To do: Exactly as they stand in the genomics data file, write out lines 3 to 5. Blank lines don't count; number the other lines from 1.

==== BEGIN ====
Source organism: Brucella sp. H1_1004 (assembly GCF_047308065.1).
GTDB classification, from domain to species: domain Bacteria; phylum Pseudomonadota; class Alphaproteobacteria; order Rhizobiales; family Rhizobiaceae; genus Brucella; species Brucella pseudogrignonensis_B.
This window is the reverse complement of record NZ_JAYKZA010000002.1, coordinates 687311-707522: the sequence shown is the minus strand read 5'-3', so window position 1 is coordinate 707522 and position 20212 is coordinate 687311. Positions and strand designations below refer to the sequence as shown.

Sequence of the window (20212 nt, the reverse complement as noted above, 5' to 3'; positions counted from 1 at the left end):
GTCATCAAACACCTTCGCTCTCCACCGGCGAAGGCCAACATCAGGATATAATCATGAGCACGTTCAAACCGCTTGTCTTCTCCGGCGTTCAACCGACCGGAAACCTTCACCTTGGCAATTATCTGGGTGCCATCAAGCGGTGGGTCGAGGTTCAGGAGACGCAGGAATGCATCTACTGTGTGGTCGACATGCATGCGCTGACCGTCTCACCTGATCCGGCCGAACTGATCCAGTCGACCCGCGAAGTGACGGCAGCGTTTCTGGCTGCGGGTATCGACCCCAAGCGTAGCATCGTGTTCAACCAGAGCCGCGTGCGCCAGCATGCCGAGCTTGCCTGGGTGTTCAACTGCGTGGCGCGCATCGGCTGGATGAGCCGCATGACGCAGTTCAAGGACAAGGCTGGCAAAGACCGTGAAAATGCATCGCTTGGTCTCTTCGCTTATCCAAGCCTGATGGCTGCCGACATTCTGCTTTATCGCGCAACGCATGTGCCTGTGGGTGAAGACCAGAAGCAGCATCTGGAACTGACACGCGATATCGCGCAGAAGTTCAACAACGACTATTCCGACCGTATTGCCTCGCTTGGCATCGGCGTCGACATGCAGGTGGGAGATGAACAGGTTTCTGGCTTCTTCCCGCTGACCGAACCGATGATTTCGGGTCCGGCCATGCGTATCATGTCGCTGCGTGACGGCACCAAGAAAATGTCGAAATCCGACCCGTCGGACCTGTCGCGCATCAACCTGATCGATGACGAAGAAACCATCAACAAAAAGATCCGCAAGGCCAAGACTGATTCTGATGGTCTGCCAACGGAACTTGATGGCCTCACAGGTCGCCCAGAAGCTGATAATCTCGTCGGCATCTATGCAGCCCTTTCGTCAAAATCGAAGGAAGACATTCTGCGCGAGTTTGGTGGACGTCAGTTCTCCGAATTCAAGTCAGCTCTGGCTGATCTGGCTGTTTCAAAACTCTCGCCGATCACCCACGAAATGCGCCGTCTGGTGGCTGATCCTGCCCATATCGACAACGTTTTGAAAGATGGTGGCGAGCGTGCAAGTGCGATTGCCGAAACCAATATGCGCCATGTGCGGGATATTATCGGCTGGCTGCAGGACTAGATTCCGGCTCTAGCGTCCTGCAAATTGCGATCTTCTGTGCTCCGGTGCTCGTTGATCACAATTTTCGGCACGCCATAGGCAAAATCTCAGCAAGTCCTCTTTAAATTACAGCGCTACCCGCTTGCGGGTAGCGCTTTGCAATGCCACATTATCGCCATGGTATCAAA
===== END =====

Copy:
This window is the reverse complement of record NZ_JAYKZA010000002.1, coordinates 687311-707522: the sequence shown is the minus strand read 5'-3', so window position 1 is coordinate 707522 and position 20212 is coordinate 687311. Positions and strand designations below refer to the sequence as shown.

Sequence of the window (20212 nt, the reverse complement as noted above, 5' to 3'; positions counted from 1 at the left end):
GTCATCAAACACCTTCGCTCTCCACCGGCGAAGGCCAACATCAGGATATAATCATGAGCACGTTCAAACCGCTTGTCTTCTCCGGCGTTCAACCGACCGGAAACCTTCACCTTGGCAATTATCTGGGTGCCATCAAGCGGTGGGTCGAGGTTCAGGAGACGCAGGAATGCATCTACTGTGTGGTCGACATGCATGCGCTGACCGTCTCACCTGATCCGGCCGAACTGATCCAGTCGACCCGCGAAGTGACGGCAGCGTTTCTGGCTGCGGGTATCGACCCCAAGCGTAGCATCGTGTTCAACCAGAGCCGCGTGCGCCAGCATGCCGAGCTTGCCTGGGTGTTCAACTGCGTGGCGCGCATCGGCTGGATGAGCCGCATGACGCAGTTCAAGGACAAGGCTGGCAAAGACCGTGAAAATGCATCGCTTGGTCTCTTCGCTTATCCAAGCCTGATGGCTGCCGACATTCTGCTTTATCGCGCAACGCATGTGCCTGTGGGTGAAGACCAGAAGCAGCATCTGGAACTGACACGCGATATCGCGCAGAAGTTCAACAACGACTATTCCGACCGTATTGCCTCGCTTGGCATCGGCGTCGACATGCAGGTGGGAGATGAACAGGTTTCTGGCTTCTTCCCGCTGACCGAACCGATGATTTCGGGTCCGGCCATGCGTATCATGTCGCTGCGTGACGGCACCAAGAAAATGTCGAAATCCGACCCGTCGGACCTGTCGCGCATCAACCTGATCGATGACGAAGAAACCATCAACAAAAAGATCCGCAAGGCCAAGACTGATTCTGATGGTCTGCCAACGGAACTTGATGGCCTCACAGGTCGCCCAGAAGCTGATAATCTCGTCGGCATCTATGCAGCCCTTTCGTCAAAATCGAAGGAAGACATTCTGCGCGAGTTTGGTGGACGTCAGTTCTCCGAATTCAAGTCAGCTCTGGCTGATCTGGCTGTTTCAAAACTCTCGCCGATCACCCACGAAATGCGCCGTCTGGTGGCTGATCCTGCCCATATCGACAACGTTTTGAAAGATGGTGGCGAGCGTGCAAGTGCGATTGCCGAAACCAATATGCGCCATGTGCGGGATATTATCGGCTGGCTGCAGGACTAGATTCCGGCTCTAGCGTCCTGCAAATTGCGATCTTCTGTGCTCCGGTGCTCGTTGATCACAATTTTCGGCACGCCATAGGCAAAATCTCAGCAAGTCCTCTTTAAATTACAGCGCTACCCGCTTGCGGGTAGCGCTTTGCAATGCCACATTATCGCCATGGTATCAAA